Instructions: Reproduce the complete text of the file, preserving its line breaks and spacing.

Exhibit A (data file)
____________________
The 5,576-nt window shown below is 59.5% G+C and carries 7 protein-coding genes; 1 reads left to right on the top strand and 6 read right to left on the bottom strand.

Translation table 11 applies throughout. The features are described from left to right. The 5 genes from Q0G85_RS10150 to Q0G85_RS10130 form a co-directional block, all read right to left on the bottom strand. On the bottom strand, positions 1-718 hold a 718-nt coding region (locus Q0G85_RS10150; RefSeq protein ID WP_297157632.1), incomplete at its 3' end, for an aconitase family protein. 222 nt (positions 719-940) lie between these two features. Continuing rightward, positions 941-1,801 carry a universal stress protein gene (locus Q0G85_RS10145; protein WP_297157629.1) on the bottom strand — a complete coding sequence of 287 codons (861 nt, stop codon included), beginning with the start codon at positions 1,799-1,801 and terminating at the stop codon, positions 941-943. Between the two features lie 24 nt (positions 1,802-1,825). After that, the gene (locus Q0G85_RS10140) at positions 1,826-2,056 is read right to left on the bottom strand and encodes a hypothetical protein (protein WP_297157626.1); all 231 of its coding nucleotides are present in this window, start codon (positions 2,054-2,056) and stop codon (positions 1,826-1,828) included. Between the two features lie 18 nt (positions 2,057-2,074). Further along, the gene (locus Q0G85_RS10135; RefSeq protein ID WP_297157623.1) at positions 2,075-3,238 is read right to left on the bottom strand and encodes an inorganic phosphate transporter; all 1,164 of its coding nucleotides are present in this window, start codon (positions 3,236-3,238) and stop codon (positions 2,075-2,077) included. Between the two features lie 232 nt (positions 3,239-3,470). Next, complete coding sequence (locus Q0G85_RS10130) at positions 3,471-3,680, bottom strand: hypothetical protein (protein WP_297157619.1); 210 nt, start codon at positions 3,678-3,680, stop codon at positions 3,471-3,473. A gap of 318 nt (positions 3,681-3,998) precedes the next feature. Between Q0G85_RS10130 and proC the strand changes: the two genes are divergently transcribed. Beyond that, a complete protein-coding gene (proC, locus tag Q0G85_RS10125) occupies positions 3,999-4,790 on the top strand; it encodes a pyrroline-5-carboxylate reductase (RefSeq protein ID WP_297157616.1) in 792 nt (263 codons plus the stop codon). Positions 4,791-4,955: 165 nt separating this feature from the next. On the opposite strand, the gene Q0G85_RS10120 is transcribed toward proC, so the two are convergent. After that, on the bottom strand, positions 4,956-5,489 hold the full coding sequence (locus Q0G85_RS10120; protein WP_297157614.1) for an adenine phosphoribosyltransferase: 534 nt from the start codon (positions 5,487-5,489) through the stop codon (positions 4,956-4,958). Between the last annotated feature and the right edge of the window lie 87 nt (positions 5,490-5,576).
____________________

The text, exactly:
The 5,576-nt window shown below is 59.5% G+C and carries 7 protein-coding genes; 1 reads left to right on the top strand and 6 read right to left on the bottom strand.

Translation table 11 applies throughout. The features are described from left to right. The 5 genes from Q0G85_RS10150 to Q0G85_RS10130 form a co-directional block, all read right to left on the bottom strand. On the bottom strand, positions 1-718 hold a 718-nt coding region (locus Q0G85_RS10150; RefSeq protein ID WP_297157632.1), incomplete at its 3' end, for an aconitase family protein. 222 nt (positions 719-940) lie between these two features. Continuing rightward, positions 941-1,801 carry a universal stress protein gene (locus Q0G85_RS10145; protein WP_297157629.1) on the bottom strand — a complete coding sequence of 287 codons (861 nt, stop codon included), beginning with the start codon at positions 1,799-1,801 and terminating at the stop codon, positions 941-943. Between the two features lie 24 nt (positions 1,802-1,825). After that, the gene (locus Q0G85_RS10140) at positions 1,826-2,056 is read right to left on the bottom strand and encodes a hypothetical protein (protein WP_297157626.1); all 231 of its coding nucleotides are present in this window, start codon (positions 2,054-2,056) and stop codon (positions 1,826-1,828) included. Between the two features lie 18 nt (positions 2,057-2,074). Further along, the gene (locus Q0G85_RS10135; RefSeq protein ID WP_297157623.1) at positions 2,075-3,238 is read right to left on the bottom strand and encodes an inorganic phosphate transporter; all 1,164 of its coding nucleotides are present in this window, start codon (positions 3,236-3,238) and stop codon (positions 2,075-2,077) included. Between the two features lie 232 nt (positions 3,239-3,470). Next, complete coding sequence (locus Q0G85_RS10130) at positions 3,471-3,680, bottom strand: hypothetical protein (protein WP_297157619.1); 210 nt, start codon at positions 3,678-3,680, stop codon at positions 3,471-3,473. A gap of 318 nt (positions 3,681-3,998) precedes the next feature. Between Q0G85_RS10130 and proC the strand changes: the two genes are divergently transcribed. Beyond that, a complete protein-coding gene (proC, locus tag Q0G85_RS10125) occupies positions 3,999-4,790 on the top strand; it encodes a pyrroline-5-carboxylate reductase (RefSeq protein ID WP_297157616.1) in 792 nt (263 codons plus the stop codon). Positions 4,791-4,955: 165 nt separating this feature from the next. On the opposite strand, the gene Q0G85_RS10120 is transcribed toward proC, so the two are convergent. After that, on the bottom strand, positions 4,956-5,489 hold the full coding sequence (locus Q0G85_RS10120; protein WP_297157614.1) for an adenine phosphoribosyltransferase: 534 nt from the start codon (positions 5,487-5,489) through the stop codon (positions 4,956-4,958). Between the last annotated feature and the right edge of the window lie 87 nt (positions 5,490-5,576).